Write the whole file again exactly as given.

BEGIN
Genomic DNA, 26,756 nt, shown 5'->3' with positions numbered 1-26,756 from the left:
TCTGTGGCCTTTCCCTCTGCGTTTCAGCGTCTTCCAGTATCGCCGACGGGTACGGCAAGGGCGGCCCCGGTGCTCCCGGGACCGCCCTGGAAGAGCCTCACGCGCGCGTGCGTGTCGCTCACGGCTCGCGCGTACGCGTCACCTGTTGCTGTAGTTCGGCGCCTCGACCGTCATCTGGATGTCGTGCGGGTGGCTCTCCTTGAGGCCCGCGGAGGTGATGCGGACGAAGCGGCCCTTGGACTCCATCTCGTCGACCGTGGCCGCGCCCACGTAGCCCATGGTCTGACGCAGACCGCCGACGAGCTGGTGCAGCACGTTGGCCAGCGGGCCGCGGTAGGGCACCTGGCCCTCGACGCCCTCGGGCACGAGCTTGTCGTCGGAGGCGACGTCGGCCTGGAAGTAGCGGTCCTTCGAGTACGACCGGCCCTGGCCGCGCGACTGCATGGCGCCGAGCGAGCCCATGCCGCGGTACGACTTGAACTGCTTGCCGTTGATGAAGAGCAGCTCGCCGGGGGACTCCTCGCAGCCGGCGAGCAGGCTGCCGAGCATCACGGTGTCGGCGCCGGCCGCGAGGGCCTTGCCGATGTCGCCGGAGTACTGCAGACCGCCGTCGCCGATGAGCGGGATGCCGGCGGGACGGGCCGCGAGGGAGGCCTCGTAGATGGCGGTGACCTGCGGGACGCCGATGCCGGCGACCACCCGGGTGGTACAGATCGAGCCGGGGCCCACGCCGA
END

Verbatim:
Genomic DNA, 26,756 nt, shown 5'->3' with positions numbered 1-26,756 from the left:
TCTGTGGCCTTTCCCTCTGCGTTTCAGCGTCTTCCAGTATCGCCGACGGGTACGGCAAGGGCGGCCCCGGTGCTCCCGGGACCGCCCTGGAAGAGCCTCACGCGCGCGTGCGTGTCGCTCACGGCTCGCGCGTACGCGTCACCTGTTGCTGTAGTTCGGCGCCTCGACCGTCATCTGGATGTCGTGCGGGTGGCTCTCCTTGAGGCCCGCGGAGGTGATGCGGACGAAGCGGCCCTTGGACTCCATCTCGTCGACCGTGGCCGCGCCCACGTAGCCCATGGTCTGACGCAGACCGCCGACGAGCTGGTGCAGCACGTTGGCCAGCGGGCCGCGGTAGGGCACCTGGCCCTCGACGCCCTCGGGCACGAGCTTGTCGTCGGAGGCGACGTCGGCCTGGAAGTAGCGGTCCTTCGAGTACGACCGGCCCTGGCCGCGCGACTGCATGGCGCCGAGCGAGCCCATGCCGCGGTACGACTTGAACTGCTTGCCGTTGATGAAGAGCAGCTCGCCGGGGGACTCCTCGCAGCCGGCGAGCAGGCTGCCGAGCATCACGGTGTCGGCGCCGGCCGCGAGGGCCTTGCCGATGTCGCCGGAGTACTGCAGACCGCCGTCGCCGATGAGCGGGATGCCGGCGGGACGGGCCGCGAGGGAGGCCTCGTAGATGGCGGTGACCTGCGGGACGCCGATGCCGGCGACCACCCGGGTGGTACAGATCGAGCCGGGGCCCACGCCGA